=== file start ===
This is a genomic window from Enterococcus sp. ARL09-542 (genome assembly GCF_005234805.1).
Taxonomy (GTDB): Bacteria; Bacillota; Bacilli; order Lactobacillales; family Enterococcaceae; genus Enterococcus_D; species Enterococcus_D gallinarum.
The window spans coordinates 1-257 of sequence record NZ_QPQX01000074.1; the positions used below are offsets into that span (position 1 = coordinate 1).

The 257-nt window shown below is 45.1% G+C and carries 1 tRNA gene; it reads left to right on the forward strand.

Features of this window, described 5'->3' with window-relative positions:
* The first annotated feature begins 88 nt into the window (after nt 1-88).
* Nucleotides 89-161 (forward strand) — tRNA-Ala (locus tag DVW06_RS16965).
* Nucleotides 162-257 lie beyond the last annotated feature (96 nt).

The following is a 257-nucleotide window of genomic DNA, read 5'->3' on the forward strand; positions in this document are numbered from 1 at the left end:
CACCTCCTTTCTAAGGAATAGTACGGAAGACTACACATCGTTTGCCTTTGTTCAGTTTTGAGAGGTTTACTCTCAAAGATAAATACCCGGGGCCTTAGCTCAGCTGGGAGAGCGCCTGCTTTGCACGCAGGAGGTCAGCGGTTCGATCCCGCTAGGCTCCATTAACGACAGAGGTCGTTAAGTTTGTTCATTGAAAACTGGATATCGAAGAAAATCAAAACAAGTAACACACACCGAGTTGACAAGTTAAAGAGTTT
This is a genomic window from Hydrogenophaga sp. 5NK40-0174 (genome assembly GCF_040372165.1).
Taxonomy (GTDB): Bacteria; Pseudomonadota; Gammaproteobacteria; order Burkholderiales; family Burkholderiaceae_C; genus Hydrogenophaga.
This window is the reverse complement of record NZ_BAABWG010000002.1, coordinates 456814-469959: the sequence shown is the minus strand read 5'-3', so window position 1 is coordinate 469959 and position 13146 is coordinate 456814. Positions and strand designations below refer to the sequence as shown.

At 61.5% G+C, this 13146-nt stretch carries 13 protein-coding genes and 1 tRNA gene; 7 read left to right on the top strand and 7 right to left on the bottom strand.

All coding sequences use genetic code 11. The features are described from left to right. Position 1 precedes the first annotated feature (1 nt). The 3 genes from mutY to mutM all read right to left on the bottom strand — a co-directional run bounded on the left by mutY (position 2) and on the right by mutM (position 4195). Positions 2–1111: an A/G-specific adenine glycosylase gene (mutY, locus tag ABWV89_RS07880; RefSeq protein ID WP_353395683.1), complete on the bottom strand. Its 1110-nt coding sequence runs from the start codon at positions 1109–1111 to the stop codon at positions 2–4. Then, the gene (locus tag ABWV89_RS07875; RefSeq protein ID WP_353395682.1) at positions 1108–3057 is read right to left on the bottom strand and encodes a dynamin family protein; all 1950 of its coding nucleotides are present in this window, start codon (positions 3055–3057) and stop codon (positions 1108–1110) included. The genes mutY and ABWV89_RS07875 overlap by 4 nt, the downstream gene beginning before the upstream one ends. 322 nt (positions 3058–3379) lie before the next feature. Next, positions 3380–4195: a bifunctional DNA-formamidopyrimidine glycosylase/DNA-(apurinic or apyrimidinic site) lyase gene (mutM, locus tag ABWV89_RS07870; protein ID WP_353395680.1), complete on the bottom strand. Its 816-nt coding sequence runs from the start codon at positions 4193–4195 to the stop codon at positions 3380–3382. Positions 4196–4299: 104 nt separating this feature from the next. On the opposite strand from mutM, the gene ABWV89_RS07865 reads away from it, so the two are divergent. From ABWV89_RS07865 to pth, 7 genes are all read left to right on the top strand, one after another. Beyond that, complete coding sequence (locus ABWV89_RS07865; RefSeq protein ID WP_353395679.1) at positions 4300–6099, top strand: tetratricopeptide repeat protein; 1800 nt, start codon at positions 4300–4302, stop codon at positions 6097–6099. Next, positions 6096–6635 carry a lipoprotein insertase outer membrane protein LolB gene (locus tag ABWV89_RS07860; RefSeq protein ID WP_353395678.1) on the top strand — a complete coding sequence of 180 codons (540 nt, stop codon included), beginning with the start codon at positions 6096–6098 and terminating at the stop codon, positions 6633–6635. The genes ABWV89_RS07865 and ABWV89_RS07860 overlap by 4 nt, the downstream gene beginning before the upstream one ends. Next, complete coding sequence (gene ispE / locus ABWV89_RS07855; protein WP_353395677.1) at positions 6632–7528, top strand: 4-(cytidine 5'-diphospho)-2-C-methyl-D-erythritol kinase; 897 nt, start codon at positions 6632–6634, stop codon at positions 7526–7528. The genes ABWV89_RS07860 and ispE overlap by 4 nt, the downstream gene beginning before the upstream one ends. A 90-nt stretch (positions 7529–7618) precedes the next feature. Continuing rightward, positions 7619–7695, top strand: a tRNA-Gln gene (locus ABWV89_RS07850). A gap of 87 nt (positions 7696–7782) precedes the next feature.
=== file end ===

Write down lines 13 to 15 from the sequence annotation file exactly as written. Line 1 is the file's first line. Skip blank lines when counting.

This window is the reverse complement of record NZ_BAABWG010000002.1, coordinates 456814-469959: the sequence shown is the minus strand read 5'-3', so window position 1 is coordinate 469959 and position 13146 is coordinate 456814. Positions and strand designations below refer to the sequence as shown.

At 61.5% G+C, this 13146-nt stretch carries 13 protein-coding genes and 1 tRNA gene; 7 read left to right on the top strand and 7 right to left on the bottom strand.

All coding sequences use genetic code 11. The features are described from left to right. Position 1 precedes the first annotated feature (1 nt). The 3 genes from mutY to mutM all read right to left on the bottom strand — a co-directional run bounded on the left by mutY (position 2) and on the right by mutM (position 4195). Positions 2–1111: an A/G-specific adenine glycosylase gene (mutY, locus tag ABWV89_RS07880; RefSeq protein ID WP_353395683.1), complete on the bottom strand. Its 1110-nt coding sequence runs from the start codon at positions 1109–1111 to the stop codon at positions 2–4. Then, the gene (locus tag ABWV89_RS07875; RefSeq protein ID WP_353395682.1) at positions 1108–3057 is read right to left on the bottom strand and encodes a dynamin family protein; all 1950 of its coding nucleotides are present in this window, start codon (positions 3055–3057) and stop codon (positions 1108–1110) included. The genes mutY and ABWV89_RS07875 overlap by 4 nt, the downstream gene beginning before the upstream one ends. 322 nt (positions 3058–3379) lie before the next feature. Next, positions 3380–4195: a bifunctional DNA-formamidopyrimidine glycosylase/DNA-(apurinic or apyrimidinic site) lyase gene (mutM, locus tag ABWV89_RS07870; protein ID WP_353395680.1), complete on the bottom strand. Its 816-nt coding sequence runs from the start codon at positions 4193–4195 to the stop codon at positions 3380–3382. Positions 4196–4299: 104 nt separating this feature from the next. On the opposite strand from mutM, the gene ABWV89_RS07865 reads away from it, so the two are divergent. From ABWV89_RS07865 to pth, 7 genes are all read left to right on the top strand, one after another. Beyond that, complete coding sequence (locus ABWV89_RS07865; RefSeq protein ID WP_353395679.1) at positions 4300–6099, top strand: tetratricopeptide repeat protein; 1800 nt, start codon at positions 4300–4302, stop codon at positions 6097–6099. Next, positions 6096–6635 carry a lipoprotein insertase outer membrane protein LolB gene (locus tag ABWV89_RS07860; RefSeq protein ID WP_353395678.1) on the top strand — a complete coding sequence of 180 codons (540 nt, stop codon included), beginning with the start codon at positions 6096–6098 and terminating at the stop codon, positions 6633–6635. The genes ABWV89_RS07865 and ABWV89_RS07860 overlap by 4 nt, the downstream gene beginning before the upstream one ends. Next, complete coding sequence (gene ispE / locus ABWV89_RS07855; protein WP_353395677.1) at positions 6632–7528, top strand: 4-(cytidine 5'-diphospho)-2-C-methyl-D-erythritol kinase; 897 nt, start codon at positions 6632–6634, stop codon at positions 7526–7528. The genes ABWV89_RS07860 and ispE overlap by 4 nt, the downstream gene beginning before the upstream one ends. A 90-nt stretch (positions 7529–7618) precedes the next feature. Continuing rightward, positions 7619–7695, top strand: a tRNA-Gln gene (locus ABWV89_RS07850). A gap of 87 nt (positions 7696–7782) precedes the next feature.